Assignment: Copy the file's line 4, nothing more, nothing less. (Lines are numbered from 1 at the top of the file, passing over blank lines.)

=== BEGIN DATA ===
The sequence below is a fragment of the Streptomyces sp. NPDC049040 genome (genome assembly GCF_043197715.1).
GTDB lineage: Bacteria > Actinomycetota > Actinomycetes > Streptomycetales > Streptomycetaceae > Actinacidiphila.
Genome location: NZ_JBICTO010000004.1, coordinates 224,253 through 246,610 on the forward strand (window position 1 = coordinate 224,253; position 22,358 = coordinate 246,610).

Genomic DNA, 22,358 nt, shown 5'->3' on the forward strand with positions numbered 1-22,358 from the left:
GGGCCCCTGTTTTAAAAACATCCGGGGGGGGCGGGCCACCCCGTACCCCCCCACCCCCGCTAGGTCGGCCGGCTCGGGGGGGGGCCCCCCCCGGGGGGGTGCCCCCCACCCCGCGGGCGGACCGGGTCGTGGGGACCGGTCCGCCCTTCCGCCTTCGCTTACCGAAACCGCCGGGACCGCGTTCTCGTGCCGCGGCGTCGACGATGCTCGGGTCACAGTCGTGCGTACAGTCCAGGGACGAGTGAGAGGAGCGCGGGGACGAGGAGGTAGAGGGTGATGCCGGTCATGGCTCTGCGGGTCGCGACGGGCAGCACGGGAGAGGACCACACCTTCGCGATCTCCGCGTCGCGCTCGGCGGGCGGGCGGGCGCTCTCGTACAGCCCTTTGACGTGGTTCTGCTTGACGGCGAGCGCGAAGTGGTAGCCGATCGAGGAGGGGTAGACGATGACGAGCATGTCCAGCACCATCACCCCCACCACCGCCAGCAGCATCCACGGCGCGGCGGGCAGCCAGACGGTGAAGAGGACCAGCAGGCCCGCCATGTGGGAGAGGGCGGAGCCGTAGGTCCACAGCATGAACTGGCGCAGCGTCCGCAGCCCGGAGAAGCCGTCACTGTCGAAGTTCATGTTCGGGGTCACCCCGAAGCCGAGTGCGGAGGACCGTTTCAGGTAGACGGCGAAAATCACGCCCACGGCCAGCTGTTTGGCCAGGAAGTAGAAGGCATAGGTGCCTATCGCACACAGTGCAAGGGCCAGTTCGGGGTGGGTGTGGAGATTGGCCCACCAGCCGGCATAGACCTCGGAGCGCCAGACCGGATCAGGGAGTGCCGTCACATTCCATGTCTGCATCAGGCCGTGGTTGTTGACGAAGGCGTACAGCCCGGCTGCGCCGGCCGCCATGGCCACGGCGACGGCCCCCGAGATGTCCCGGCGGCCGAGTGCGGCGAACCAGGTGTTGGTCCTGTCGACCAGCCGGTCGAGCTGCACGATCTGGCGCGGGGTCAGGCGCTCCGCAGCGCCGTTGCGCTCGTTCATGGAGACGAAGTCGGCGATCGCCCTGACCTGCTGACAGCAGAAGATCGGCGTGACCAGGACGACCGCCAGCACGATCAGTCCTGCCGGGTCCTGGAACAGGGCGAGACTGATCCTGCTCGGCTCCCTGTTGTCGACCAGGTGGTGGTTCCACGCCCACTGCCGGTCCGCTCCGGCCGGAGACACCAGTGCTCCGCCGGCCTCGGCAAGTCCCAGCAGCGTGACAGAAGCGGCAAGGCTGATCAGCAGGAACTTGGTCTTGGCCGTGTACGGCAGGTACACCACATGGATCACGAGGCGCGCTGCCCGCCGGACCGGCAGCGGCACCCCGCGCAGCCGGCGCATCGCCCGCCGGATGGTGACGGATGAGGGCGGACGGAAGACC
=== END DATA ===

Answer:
Genomic DNA, 22,358 nt, shown 5'->3' on the forward strand with positions numbered 1-22,358 from the left: